The PowerShell Runbook needs the native registered application ID also called Client ID. Therefore we create an Azure Automation variable IntuneClientId and we need the tenant ID as a variable, we use Tenant as identifier:
Additional variables needed for Azure Blob Storage access:
|* as encrypted variable|
Additional variables needed for Microsoft Teams Channel notification:
|* as encrypted variable|
These are the added variables to the Automation Account, remember to add the StorageKey and TeamsWebhookUrl as encrypted variables for further protection:
The subscription URL can be found as shown below:
Please do not copy the /overview end of the URL. The URL should end with the subscription GUID only (like highlighted):
The Teams Webook URL can be found as shown below:
Open MS Teams and choose a Channel where the Autopilot notification from the Azure Runbook should be displayed. Click on the three dots and choose Connectors:
Look for Incoming Webhook and click Configure
Type in the details and upload a icon and click Create
Finally copy the Webhook URL:
Paste it into the Azure Automation variable TeamsWebHookUrl and set encrypted value to Yes
7. Add Runbook to the Azure Automation account
Adding a Runbook with the name Import-AutopilotInfo as type PowerShell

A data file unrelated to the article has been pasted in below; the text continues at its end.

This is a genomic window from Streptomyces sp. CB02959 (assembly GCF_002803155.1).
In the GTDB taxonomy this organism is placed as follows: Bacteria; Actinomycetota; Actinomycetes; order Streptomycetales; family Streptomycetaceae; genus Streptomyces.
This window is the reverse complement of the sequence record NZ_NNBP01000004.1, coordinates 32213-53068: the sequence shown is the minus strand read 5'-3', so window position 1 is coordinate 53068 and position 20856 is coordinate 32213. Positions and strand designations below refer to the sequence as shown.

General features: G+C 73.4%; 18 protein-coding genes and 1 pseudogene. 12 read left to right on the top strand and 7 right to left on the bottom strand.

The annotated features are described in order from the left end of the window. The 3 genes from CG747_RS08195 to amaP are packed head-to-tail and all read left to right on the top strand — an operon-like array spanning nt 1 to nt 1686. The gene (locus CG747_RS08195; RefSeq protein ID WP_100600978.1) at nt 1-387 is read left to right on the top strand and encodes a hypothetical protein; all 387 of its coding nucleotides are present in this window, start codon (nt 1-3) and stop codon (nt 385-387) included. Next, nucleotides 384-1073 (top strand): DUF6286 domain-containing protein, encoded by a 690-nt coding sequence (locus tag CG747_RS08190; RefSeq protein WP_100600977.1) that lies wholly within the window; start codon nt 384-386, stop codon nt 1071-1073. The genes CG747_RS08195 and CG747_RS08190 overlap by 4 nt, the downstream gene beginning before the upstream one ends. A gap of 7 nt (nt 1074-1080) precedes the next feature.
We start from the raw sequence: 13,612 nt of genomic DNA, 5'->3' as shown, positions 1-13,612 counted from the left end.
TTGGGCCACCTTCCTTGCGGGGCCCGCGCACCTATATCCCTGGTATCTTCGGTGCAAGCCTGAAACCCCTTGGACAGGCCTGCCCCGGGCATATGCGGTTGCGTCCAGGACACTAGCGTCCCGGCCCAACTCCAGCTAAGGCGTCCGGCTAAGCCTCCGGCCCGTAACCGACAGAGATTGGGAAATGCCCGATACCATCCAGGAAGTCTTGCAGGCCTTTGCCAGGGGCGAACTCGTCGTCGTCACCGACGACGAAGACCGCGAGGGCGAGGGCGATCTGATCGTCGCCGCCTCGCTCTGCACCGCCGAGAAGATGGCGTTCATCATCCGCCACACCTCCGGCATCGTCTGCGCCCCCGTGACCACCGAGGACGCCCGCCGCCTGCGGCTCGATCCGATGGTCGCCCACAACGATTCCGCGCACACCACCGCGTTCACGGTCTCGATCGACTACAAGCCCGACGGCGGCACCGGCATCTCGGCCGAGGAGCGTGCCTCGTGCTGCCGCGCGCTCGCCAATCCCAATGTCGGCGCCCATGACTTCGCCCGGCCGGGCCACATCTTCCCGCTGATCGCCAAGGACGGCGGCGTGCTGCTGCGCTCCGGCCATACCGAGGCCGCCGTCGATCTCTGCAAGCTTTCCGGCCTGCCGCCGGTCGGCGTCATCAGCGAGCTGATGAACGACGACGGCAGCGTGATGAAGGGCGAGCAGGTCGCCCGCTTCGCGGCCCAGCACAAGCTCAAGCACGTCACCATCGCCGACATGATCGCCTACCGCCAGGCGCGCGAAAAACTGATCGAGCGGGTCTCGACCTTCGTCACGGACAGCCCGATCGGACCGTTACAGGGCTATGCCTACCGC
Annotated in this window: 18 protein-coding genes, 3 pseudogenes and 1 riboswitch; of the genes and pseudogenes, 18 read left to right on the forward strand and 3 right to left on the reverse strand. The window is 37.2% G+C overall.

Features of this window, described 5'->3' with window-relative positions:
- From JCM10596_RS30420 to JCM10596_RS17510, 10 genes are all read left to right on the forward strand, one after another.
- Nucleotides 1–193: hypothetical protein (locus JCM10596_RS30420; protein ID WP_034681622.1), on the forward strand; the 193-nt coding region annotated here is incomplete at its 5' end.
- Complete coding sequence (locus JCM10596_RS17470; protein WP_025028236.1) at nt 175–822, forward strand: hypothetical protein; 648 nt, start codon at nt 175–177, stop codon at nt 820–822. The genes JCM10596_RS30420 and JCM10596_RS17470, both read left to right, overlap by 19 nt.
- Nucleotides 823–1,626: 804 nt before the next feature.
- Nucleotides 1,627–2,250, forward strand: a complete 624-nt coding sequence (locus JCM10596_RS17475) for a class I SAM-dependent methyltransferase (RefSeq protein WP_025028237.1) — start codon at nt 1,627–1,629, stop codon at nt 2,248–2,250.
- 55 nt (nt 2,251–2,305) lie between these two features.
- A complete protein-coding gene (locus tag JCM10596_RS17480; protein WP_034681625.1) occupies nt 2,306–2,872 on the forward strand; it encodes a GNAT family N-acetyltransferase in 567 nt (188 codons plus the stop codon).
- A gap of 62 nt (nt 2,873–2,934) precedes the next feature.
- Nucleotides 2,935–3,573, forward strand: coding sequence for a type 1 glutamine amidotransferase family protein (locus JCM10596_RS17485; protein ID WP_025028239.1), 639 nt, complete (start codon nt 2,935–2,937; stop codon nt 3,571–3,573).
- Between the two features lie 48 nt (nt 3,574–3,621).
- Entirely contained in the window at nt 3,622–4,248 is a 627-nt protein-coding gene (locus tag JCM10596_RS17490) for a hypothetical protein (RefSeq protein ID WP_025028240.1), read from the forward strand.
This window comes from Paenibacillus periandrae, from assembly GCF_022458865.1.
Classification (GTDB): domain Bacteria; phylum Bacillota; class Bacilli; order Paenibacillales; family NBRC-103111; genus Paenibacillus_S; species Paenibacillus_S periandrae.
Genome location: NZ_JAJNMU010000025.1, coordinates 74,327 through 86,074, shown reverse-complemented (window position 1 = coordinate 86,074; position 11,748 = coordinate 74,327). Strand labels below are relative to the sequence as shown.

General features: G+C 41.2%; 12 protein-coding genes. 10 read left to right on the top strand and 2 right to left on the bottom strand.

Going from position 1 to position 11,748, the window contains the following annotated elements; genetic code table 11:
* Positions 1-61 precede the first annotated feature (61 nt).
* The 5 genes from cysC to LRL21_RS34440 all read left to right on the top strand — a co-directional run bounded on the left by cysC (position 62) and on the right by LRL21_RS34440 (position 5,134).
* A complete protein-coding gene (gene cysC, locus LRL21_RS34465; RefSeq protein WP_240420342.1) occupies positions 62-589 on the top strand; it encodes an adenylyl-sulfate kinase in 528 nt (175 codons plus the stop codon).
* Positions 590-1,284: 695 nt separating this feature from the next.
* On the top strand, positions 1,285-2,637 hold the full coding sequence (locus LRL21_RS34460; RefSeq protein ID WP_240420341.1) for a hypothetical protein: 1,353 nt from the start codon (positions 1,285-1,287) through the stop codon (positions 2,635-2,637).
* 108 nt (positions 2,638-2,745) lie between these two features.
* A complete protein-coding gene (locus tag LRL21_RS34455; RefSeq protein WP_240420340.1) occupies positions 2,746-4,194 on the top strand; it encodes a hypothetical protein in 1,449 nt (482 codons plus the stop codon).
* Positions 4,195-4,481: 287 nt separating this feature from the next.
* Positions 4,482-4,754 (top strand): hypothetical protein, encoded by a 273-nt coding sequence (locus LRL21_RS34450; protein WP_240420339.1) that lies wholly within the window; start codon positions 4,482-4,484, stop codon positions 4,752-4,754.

8. Edit Runbook
Finally, we can implement the complete Runbook which can be found on my GitHub account here:
The Runbook is written in PowerShell and follows the logic described in the beginning of this post – section architecture.
Edit the PowerShell Runbook and paste-in the code:
9. Create Azure Blob Storage
Login to Azure portal and click on “Storage accounts”
fill out name, Account kind: Blob storage
after creation you should see the storage account
create a container called hashes
create a shared access signature for Blob | Write | an extended expiry date/time | HTTPS only and create a SAS token. Shared Access Signature is used to limit the permission and the limit the period of time to access the account. See Delegating Access with a Shared Access Signature
Copy the SAS token as we need it in the gathering script.
10. Client-side gather script
The client-side script uses AzCopy.exe (incl. dependency files) and Get-WindowsAutoPilotInfo.ps1 to gather and upload the .csv file via SAS to the Blob Storage. Both dependencies can be in the same execution directory or if not available they are downloaded from an additional Blob Storage container named resources. The additional container resources must be created and the AzCopy.zip and Get-WindowsAutoPilotInfo.ps1 must be uploaded there to successfully run the script:
The client-side gather script can be found on my GitHub account here: